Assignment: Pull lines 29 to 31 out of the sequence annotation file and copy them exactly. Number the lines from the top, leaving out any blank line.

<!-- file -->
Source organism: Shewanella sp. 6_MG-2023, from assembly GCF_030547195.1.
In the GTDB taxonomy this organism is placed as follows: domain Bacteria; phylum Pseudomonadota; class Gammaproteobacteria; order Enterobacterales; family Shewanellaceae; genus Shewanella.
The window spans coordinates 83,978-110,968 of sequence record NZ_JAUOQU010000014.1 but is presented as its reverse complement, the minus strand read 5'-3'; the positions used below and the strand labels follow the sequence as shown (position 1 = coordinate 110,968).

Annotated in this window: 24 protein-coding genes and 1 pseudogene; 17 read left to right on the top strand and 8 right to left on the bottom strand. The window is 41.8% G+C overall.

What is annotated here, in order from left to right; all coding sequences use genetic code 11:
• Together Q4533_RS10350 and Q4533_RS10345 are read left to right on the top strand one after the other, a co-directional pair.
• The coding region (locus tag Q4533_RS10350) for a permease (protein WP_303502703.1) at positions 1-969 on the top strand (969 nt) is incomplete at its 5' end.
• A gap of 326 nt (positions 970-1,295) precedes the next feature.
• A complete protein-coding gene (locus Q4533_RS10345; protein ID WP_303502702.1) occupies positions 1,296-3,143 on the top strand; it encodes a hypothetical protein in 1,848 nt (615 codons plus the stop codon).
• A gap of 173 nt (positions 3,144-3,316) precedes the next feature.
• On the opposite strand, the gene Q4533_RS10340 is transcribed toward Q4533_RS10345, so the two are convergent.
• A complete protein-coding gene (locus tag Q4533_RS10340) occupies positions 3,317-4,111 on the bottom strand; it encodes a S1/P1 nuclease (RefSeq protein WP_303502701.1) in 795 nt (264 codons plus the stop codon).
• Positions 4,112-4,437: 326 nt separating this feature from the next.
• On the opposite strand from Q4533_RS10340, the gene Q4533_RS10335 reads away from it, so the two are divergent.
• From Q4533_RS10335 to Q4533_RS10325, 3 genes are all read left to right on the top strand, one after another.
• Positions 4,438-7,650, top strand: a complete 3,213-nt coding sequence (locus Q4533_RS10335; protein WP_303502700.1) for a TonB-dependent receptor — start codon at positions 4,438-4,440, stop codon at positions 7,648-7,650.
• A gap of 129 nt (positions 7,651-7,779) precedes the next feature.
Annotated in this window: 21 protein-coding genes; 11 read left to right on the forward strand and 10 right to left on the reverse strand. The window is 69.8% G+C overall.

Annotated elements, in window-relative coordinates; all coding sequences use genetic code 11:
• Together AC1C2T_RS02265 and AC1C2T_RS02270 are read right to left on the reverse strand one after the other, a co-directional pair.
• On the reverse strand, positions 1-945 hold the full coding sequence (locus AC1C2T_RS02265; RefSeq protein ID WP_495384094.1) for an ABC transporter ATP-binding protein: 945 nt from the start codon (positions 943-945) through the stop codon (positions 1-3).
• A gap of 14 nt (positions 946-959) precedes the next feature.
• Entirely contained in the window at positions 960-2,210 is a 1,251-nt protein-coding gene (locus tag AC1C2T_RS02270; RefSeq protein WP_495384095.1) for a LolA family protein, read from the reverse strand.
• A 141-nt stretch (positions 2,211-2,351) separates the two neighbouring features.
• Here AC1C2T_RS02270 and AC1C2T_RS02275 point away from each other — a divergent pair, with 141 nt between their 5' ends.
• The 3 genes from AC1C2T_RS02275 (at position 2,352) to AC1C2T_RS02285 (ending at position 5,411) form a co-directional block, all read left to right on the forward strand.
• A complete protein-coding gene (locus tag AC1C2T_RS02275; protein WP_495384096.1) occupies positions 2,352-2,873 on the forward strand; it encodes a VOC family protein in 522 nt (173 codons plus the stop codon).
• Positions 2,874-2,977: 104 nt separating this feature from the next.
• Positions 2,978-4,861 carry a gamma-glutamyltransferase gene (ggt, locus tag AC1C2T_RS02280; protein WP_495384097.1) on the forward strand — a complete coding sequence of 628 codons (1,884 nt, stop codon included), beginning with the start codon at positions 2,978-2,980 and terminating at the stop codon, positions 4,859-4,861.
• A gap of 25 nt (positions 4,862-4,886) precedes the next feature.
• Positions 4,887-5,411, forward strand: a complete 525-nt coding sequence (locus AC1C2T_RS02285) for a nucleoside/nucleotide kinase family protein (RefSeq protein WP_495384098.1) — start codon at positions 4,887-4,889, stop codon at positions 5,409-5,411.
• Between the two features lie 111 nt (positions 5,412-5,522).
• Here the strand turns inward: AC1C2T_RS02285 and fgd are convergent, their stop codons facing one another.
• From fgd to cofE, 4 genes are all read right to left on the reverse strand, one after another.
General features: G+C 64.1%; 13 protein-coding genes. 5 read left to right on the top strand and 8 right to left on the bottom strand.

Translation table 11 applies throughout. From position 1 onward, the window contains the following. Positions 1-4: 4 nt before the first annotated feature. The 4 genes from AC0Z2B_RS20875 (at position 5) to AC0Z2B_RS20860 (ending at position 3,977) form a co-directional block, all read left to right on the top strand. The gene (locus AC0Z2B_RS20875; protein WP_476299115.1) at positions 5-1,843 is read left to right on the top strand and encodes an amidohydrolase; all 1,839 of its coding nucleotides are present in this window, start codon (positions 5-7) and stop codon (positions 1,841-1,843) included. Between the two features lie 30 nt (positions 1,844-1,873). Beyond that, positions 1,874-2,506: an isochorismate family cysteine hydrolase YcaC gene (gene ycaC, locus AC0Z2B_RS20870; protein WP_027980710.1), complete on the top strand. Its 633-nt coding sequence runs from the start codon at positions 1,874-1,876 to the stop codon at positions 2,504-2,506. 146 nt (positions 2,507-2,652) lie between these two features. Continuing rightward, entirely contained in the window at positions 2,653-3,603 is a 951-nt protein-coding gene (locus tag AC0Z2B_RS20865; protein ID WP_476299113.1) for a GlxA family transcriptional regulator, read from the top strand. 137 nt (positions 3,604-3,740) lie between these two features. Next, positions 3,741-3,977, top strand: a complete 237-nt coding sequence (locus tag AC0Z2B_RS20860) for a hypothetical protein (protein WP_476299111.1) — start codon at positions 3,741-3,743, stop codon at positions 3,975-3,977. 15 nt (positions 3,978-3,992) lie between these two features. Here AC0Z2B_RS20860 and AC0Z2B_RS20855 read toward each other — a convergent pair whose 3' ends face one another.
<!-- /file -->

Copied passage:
• Positions 2,978-4,861 carry a gamma-glutamyltransferase gene (ggt, locus tag AC1C2T_RS02280; protein WP_495384097.1) on the forward strand — a complete coding sequence of 628 codons (1,884 nt, stop codon included), beginning with the start codon at positions 2,978-2,980 and terminating at the stop codon, positions 4,859-4,861.
• A gap of 25 nt (positions 4,862-4,886) precedes the next feature.
• Positions 4,887-5,411, forward strand: a complete 525-nt coding sequence (locus AC1C2T_RS02285) for a nucleoside/nucleotide kinase family protein (RefSeq protein WP_495384098.1) — start codon at positions 4,887-4,889, stop codon at positions 5,409-5,411.